• A detailed description and demonstration of a 12-step skin care and makeup program
• Instruction on options relating to hair loss, including wigs, turbans, and scarves
• Nail care
• Helpful suggestions on clothing and ways to use flattering colors and shapes, as well as ways to camouflage areas of concern during cancer treatment
Medical experts recognize the vital role of cancer support programs such as Look Good Feel Better. Indeed, significant data suggests a strong link between women’s participation in these programs and their rates of recovery.
One of the participants in the program stated the following about her experience: “I was able to participate in the Look Good Feel Better program, which was awesome! At a time when you do not have any eye brows, eye lashes, or hair, having someone help with makeup was a real treat.” —DK
Look Good Feel Better is non-medical, and salon and product neutral. Volunteers and program participants do not promote any cosmetic product line or manufacturer.
CancerCare Patient Assistance Fund
In addition to providing direct financial support to those battling cancer, the CancerCare Patient Assistance Fund has also been able to provide patients with in-kind gifts such store gift cards, wigs and compression garments. More than 200 patients benefitted from this fund last year.
Two of the patients who received assistance sent us the following notes:
“Thank you so much for the gift of money and Marketplace Foods Gift Card. So appreciated! Your concern and gifts are so great at spreading good will. Thank you again for your help.” —BH
“Huge thank you for the check that was delivered to me! I have recently been diagnosed with breast cancer and will be making many trips and missing many days of work. This check will be very helpful during this time.” —JB
Cancer SurvivorShip Banquet
Trinity Health Foundation was pleased to partner with the Trinity CancerCare Center and the Relay for Life Committee by helping to sponsor the Cancer SurvivorShip Banquet held June 8, 2019. This day is an annual celebration of life that is held in hundreds of communities nationwide and around the world. National Cancer Survivors Day provides an opportunity for all people living with a history of cancer to connect with each other, celebrate milestones, and recognize those who have supported them along the way. It is also a day to draw attention to the ongoing challenges of cancer survivorship. This year’s banquet, which was attended by approximately 120 people, was held in downtown Minot at the Success Depot and catered by Souris River Brewing. “This is always a great day as you get to visit with many survivors and their families to connect and celebrate their survivorship,” says Shane Jordan, director of Trinity’s CancerCare Center.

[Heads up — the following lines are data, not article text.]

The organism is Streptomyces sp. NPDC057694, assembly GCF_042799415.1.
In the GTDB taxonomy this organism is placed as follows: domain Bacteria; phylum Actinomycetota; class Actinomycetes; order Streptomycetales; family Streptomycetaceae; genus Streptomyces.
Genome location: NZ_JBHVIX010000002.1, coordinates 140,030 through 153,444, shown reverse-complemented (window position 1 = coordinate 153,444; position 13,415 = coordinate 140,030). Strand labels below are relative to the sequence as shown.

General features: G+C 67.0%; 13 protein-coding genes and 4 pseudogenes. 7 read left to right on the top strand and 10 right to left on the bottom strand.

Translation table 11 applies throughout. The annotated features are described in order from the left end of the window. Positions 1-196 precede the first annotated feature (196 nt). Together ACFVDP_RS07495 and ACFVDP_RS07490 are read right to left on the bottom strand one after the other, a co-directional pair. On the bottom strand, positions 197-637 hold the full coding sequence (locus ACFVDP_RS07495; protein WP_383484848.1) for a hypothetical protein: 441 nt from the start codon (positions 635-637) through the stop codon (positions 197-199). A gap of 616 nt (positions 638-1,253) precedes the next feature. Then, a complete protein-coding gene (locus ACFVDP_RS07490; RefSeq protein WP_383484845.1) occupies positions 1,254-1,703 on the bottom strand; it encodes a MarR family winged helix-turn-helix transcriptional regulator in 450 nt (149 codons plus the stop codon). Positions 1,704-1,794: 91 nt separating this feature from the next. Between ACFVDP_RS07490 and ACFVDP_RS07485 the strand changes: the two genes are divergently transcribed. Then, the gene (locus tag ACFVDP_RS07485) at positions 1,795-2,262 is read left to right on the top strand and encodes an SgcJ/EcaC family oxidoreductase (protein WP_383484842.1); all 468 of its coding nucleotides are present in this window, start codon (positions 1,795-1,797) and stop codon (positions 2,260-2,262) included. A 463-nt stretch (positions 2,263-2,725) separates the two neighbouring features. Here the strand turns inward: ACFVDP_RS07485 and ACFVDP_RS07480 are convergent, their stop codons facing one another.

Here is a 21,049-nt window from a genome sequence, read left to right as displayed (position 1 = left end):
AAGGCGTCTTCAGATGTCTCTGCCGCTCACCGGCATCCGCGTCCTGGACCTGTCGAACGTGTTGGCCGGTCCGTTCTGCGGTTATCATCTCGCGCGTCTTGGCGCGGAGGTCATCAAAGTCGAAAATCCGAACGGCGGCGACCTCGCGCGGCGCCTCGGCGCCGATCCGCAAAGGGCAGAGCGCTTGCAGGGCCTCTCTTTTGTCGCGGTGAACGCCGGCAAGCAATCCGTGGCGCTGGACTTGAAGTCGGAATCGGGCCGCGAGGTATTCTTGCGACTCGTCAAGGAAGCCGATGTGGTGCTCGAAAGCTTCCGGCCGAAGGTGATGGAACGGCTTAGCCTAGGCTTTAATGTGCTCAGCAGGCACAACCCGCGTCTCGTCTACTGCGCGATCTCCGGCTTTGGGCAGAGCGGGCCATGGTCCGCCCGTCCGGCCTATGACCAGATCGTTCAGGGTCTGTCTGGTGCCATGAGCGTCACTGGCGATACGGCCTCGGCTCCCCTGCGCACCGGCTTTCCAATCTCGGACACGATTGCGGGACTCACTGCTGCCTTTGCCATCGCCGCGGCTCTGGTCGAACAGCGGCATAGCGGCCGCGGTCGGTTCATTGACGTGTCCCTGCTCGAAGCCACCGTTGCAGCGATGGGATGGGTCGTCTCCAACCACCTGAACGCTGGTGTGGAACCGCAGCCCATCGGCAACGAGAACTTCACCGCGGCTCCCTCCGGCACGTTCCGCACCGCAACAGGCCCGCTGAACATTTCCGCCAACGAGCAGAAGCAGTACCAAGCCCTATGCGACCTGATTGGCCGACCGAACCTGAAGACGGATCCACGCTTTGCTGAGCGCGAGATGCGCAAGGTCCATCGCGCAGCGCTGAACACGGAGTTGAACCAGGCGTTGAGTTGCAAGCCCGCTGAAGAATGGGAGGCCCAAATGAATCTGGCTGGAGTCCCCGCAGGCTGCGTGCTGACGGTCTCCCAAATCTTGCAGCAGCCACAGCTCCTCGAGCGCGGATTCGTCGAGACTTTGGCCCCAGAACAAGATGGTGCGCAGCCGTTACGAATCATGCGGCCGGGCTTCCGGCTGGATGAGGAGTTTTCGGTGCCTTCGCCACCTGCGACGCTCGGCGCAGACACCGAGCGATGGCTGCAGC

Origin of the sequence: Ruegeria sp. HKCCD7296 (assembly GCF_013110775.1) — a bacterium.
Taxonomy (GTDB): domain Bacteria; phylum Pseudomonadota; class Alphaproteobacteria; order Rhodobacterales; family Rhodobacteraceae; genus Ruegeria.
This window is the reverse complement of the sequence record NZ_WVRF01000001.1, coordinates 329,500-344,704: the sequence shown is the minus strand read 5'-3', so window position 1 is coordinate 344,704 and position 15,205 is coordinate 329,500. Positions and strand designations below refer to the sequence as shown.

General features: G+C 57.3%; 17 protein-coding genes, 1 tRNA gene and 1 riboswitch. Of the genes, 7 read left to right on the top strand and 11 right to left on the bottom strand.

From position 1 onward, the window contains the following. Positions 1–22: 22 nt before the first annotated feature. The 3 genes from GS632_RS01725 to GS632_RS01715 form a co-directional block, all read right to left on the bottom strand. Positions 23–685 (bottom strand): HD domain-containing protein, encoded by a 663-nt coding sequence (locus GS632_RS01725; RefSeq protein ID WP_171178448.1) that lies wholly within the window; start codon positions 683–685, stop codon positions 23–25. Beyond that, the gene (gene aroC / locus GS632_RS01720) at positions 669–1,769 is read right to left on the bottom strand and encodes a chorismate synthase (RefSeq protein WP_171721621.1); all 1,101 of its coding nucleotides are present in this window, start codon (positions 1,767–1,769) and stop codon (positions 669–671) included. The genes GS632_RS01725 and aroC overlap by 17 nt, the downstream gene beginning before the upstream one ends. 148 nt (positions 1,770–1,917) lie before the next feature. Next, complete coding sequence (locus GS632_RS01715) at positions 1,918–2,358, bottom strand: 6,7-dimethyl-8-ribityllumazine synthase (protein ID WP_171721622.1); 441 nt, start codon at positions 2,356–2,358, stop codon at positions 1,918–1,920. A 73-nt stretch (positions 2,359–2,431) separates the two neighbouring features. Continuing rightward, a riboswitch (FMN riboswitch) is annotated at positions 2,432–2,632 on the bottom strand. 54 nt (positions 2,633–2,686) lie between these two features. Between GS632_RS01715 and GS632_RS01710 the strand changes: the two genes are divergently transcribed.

Fuel the Fight
On October 26, 2018, Trinity Health Foundation teamed up with Dakota Square ARCO and other businesses to “Fuel the Fight” against cancer. This day-long event featured:
• A prize of free gas for one year donated by United Community Bank (given as a $50 gas certificate per week for 52 weeks).
• 15% of Dakota Square ARCO’s sales all day
• Pepsi sales of 24-packs of soda with $1 from each 24-pack sold donated back to the Fuel the Fight campaign
• Silent auction with items donated by the Stereo Shop; I. Keating, Inc.; Trinity Health Foundation; and artist Bill Bren.
Those stopping to fuel up had the opportunity to purchase a hot dog lunch or participate in activities that included a dunk tank, carousel rides, and a bounce house. This event was broadcast live by KHRT radio with TV and radio spots provided by KMOT-TV/West Dakota Fox.
The Fuel the Fight initiative was conceived in the spring of 2018 by Michelle Phillips, Hess Corporation; Candace Brekke, Ackerman-Estvold; and Kaylee Bourquin, First International Bank & Trust. The concept originated as a group project the trio completed as part of the Women’s Leadership Program through the Center for Technology and Business.
Fuel the Fight helps support the fuel voucher program offered to oncology patients receiving care at the Trinity CancerCare Center. These vouchers can be utilized at the Dakota Square ARCO by patients receiving active oncology related treatment for up to $50 in fuel purchases. Patients have access to four $50 vouchers annually for a total assistance of up to $200. “This voucher program continues to be a fantastic financial assistance opportunity for patients,” says Shane Jordan, Director of Trinity CancerCare Center. “Many of these patients are traveling daily to the center, and it is wonderful that through events such as Fuel the Fight we can continue to help them with this specific expense.”